Assembly Elections During Winter Session Not To Delay Passage Of Crucial Bills

The two legislations the government wants passed are the Personal Data Protection Bill and the Electricity Amendment Bill.

<div class="paragraphs"><p>A view of the Indian Parliament building in New Delhi. (Photo: B Mathur/Reuters)</p></div>
A view of the Indian Parliament building in New Delhi. (Photo: B Mathur/Reuters)

The upcoming winter session of parliament is expected to be impacted by the assembly elections in Gujarat and Himachal Pradesh but the ruling Bharatiya Janata Party is planning to push forward its reform agenda and not let the differences between the central government and the opposition play a role in the passage of crucial bills.

The two crucial bills that the government wants to get passed in the winter session are the Personal Data Protection Bill and the Electricity Amendment Bill, 2022.

The government withdrew the Personal Data Protection Bill from Parliament during the monsoon session this year after the Joint Parliamentary Committee suggested over 80 amendments and recommendations, and it now plans to bring a more comprehensive bill likely to be tabled in the winter session.

Another bill that the union government is keen to get passed in the winter session is the Electricity (Amendment) Bill, 2022. The bill is significant because it will allow multiple power distribution companies to operate in the same area by amending the Electricity Act, 2003. The month-long winter session normally starts around the last week of November.

Although the bill was referred to the Standing Committee on Energy during the monsoon session, the government is keen that the parliamentary committee submits its report in the winter session.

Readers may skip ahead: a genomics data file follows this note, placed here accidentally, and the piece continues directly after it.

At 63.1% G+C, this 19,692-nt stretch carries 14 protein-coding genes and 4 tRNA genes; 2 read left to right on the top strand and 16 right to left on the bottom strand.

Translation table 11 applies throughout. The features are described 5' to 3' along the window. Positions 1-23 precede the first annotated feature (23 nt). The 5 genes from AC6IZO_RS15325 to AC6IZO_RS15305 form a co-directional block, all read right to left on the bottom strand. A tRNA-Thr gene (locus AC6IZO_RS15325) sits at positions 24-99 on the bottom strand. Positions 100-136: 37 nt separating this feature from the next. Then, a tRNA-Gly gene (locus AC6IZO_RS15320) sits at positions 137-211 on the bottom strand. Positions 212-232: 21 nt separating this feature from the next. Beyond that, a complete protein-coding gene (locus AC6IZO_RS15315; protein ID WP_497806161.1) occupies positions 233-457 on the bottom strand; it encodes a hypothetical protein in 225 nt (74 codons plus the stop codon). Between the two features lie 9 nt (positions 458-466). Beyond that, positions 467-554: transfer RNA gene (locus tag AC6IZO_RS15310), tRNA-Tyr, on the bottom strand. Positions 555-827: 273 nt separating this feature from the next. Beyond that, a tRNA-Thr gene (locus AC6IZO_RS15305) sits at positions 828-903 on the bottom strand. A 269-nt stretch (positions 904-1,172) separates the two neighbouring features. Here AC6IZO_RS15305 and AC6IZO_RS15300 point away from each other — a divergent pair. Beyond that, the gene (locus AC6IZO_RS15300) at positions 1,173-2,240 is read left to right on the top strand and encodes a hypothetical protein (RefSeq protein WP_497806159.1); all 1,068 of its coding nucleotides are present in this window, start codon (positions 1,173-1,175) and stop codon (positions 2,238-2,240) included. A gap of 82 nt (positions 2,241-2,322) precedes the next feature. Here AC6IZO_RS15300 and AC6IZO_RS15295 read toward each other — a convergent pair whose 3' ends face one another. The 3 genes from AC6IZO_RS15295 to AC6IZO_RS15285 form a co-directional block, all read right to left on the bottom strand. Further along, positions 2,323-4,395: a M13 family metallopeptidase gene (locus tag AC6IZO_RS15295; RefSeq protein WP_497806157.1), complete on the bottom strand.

The union government described the bill as a major reform in the energy sector because it gives people the ability to choose their electricity suppliers. However, most of the opposition-ruled states, including Tamil Nadu, Kerala, Delhi, West Bengal, and Congress-ruled states have protested against the bill.

The main charge levelled by opposition parties is that the bill violated the country's federal structure.

While the BJP government is pushing to pass the Electricity (Amendment) Bill, 2022, it is not willing to take any chances. The political developments in the country are now visible in parliament as well. The recent political squabble in Bihar, which caused Chief Minister Nitish Kumar's Janata Dal (United) to break away from the BJP and join forces with the Rashtriya Janata Dal, is reflected in the allocation of chairmanship of parliamentary standing committees. 

Assuming that JDU will now join hands with the Congress, Trinamool Congress and other opposition parties and delay the submission of the recommendations of the standing committee on Electricity (Amendment) Bill, 2022, the chairperson of the standing committee on energy, Rajiv Ranjan Singh or Lalan Singh, was replaced by Jagdambika Pal. Singh is now the chairman of the Standing Committee on Housing and Urban Affairs.

“This is a deliberate move to undermine the opposition parties. The government has ill-treated the opposition parties and it is a sad development which is against the norms of Parliament. There is no doubt that it is the prerogative of the Parliamentary Affairs Minister to make these allocations, but many opposition parties are complaining because all the important committees have been given to BJP members. It is for the first time that chairmanship of standing committees like defence, finance, home, external affairs, energy, and information technology are all with BJP members,” said KC Tyagi, senior leader of JDU.

Political analysts believe that the Prime Minister Narendra Modi-led BJP government enjoys a majority in both Lok Sabha and Rajya Sabha, and it controls the legislation process because of its numerical strength in both houses of Parliament.

“This is a clear sign that the government wants greater control over the process of legislation and passage of bills, even as it has a majority both in the Lok Sabha and the Rajya Sabha. As far as numbers are concerned, the government does not have to worry because it has the support of enough parliamentarians both from the BJP and like-minded parties. The reason for the changes made in the standing committees is that the government believes that opposition parties could use these platforms for scoring political points,” said Sanjay Kumar, professor and co-director of Lokniti, a research programme at the Centre for the Study of Developing Societies.

Gyan Verma was Senior Editor (Politics) at Mint. He has been a journalist for nearly two decades and writes on the politics and intersection of policy and politics.

The views expressed here are those of the author, and do not necessarily represent the views of BQ Prime or its editorial team.